An annular eclipse of the sun – the kind that results in a dramatic “ring of fire” effect, viewable in the United States for the first time in 18 years – will take place around sunset on May 20, with solar celebrations and viewing events scheduled at dozens of national parks in the western United States.
The eclipse will have the best viewing in a 200-mile-wide diagonal swath from the California-Oregon coast all the way to west Texas. The most avid astro-philes, however, should head to the tiny southern Utah town of Kanarraville. It was identified by NASA officials as one of the prime “sweet spots” for viewing the rare phenomenon, during which the moon will block most of the sun.
Located directly on the center line of the eclipse viewing path, Kanarraville is gearing up for a weekend-long celestial shindig, with lectures from astronomy experts, sky gazing tips, and astronomy exhibits galore. Beyond Kanarraville, viewing opportunities abound in the 200-mile stretch national parks in the West, with astronomers, NASA scientists, and local astronomy clubs collaborating on exhibits and viewing tips.
Grand Canyon National Park is going all out, with NASA scientists and amateur astronomers sharing their telescopes for viewing on the South Rim, plus several other prime viewing locations throughout the park equipped with telescopes and astronomy experts. Before the eclipse, NASA scientists will share the latest on its sun and moon research, and a Star Party will continue until at least 11pm.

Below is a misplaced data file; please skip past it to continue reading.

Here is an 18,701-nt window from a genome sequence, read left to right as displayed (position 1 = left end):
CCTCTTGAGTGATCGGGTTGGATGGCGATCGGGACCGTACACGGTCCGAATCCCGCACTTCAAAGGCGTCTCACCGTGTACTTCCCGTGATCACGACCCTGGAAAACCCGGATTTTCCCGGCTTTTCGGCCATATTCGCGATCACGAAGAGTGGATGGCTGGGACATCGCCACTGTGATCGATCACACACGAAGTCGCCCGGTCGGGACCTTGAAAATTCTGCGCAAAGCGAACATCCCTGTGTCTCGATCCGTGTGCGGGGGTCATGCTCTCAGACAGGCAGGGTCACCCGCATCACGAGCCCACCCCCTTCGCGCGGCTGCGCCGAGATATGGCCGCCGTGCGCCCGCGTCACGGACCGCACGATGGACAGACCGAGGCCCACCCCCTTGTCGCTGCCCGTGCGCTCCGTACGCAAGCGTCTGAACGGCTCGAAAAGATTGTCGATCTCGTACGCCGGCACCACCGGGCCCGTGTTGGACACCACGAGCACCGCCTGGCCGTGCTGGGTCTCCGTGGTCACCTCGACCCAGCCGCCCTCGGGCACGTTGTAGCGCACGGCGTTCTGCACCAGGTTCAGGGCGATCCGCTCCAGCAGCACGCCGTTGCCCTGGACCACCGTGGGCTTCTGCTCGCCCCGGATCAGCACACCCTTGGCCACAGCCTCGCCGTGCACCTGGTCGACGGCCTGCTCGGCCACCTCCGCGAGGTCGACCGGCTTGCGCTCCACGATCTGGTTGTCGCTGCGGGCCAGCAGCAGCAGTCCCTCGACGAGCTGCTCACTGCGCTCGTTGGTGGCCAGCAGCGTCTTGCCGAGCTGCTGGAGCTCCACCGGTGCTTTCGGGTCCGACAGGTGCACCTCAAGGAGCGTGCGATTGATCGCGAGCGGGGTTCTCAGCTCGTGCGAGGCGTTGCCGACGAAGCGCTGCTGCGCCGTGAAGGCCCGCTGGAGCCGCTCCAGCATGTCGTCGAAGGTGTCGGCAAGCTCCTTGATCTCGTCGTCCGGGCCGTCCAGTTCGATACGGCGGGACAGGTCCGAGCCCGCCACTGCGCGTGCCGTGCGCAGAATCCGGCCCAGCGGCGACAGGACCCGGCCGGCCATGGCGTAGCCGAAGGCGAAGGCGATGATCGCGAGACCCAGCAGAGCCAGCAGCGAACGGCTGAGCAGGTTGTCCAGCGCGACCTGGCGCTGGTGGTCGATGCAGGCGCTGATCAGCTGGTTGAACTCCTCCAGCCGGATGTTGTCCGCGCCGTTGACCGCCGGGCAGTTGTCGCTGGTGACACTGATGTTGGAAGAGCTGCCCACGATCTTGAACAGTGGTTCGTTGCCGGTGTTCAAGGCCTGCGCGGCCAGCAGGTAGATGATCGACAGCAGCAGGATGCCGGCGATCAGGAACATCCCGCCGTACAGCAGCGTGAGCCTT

The National Park Service has put together an excellent online resource for viewing locations in national parks, as well as safety tips. Among other parks that will have superb viewing and eclipse-specific events: Navajo National Monument, Chaco Culture National Historical Park, and Bryce Canyon National Park, where the eclipse will mark the grand finale to the park’s 12th annual Astronomy Festival.
Sky gazers don’t need a telescope to see the eclipse, but they will need some optical protection, as viewing with the naked eye is extremely dangerous. Regular sunglasses won’t cut it: Pick up a pair of eclipse glasses (sold online at less than $1 each, with proceeds going to Astronomers Without Borders) or a viewing card, which will be handed out by rangers at some national parks. Crafty cosmos-lovers can also make a pinhole camera to safely view the sun.
And even if you can’t make it to a national park, you still have a good chance of seeing the eclipse in the western two-thirds of the United States. Astronomy experts advise picking a spot that has good western exposure, ideally without mountains blocking the view, checking weather reports beforehand to make sure skies are clear and having a back-up destination in mind, depending on weather. NASA also has a nifty clickable map for tracking the eclipse (but keep in mind that it’s in Universal Time).
Another option for eclipse-viewing in style? A Celebrity cruise centered on the spectacular total eclipse in the South Pacific in November. Star gazers who’d rather stay Stateside, however, can just mark the calendars for August 21, 2017, when a total eclipse with a huge viewing stretch from Oregon to North Carolina will take center stage in the sky.
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